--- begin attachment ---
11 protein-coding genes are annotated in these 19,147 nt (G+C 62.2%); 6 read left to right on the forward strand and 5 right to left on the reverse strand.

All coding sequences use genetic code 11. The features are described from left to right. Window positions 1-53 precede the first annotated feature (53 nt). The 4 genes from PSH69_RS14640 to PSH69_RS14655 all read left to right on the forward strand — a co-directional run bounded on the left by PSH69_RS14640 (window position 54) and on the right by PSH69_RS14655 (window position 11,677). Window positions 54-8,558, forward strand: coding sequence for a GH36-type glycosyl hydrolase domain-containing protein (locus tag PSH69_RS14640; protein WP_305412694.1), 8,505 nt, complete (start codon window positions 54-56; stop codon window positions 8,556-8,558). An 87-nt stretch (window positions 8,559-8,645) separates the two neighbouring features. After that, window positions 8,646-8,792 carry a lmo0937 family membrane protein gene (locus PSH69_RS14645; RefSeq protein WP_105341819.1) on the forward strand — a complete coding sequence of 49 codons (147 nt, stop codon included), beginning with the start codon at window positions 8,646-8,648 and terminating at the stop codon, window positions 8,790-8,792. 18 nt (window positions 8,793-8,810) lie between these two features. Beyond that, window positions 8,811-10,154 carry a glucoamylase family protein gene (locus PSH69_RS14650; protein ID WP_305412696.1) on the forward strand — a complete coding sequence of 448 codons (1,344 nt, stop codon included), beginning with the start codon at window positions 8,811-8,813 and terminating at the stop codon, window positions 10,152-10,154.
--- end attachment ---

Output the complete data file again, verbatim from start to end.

11 protein-coding genes are annotated in these 19,147 nt (G+C 62.2%); 6 read left to right on the forward strand and 5 right to left on the reverse strand.

All coding sequences use genetic code 11. The features are described from left to right. Window positions 1-53 precede the first annotated feature (53 nt). The 4 genes from PSH69_RS14640 to PSH69_RS14655 all read left to right on the forward strand — a co-directional run bounded on the left by PSH69_RS14640 (window position 54) and on the right by PSH69_RS14655 (window position 11,677). Window positions 54-8,558, forward strand: coding sequence for a GH36-type glycosyl hydrolase domain-containing protein (locus tag PSH69_RS14640; protein WP_305412694.1), 8,505 nt, complete (start codon window positions 54-56; stop codon window positions 8,556-8,558). An 87-nt stretch (window positions 8,559-8,645) separates the two neighbouring features. After that, window positions 8,646-8,792 carry a lmo0937 family membrane protein gene (locus PSH69_RS14645; RefSeq protein WP_105341819.1) on the forward strand — a complete coding sequence of 49 codons (147 nt, stop codon included), beginning with the start codon at window positions 8,646-8,648 and terminating at the stop codon, window positions 8,790-8,792. 18 nt (window positions 8,793-8,810) lie between these two features. Beyond that, window positions 8,811-10,154 carry a glucoamylase family protein gene (locus PSH69_RS14650; protein ID WP_305412696.1) on the forward strand — a complete coding sequence of 448 codons (1,344 nt, stop codon included), beginning with the start codon at window positions 8,811-8,813 and terminating at the stop codon, window positions 10,152-10,154.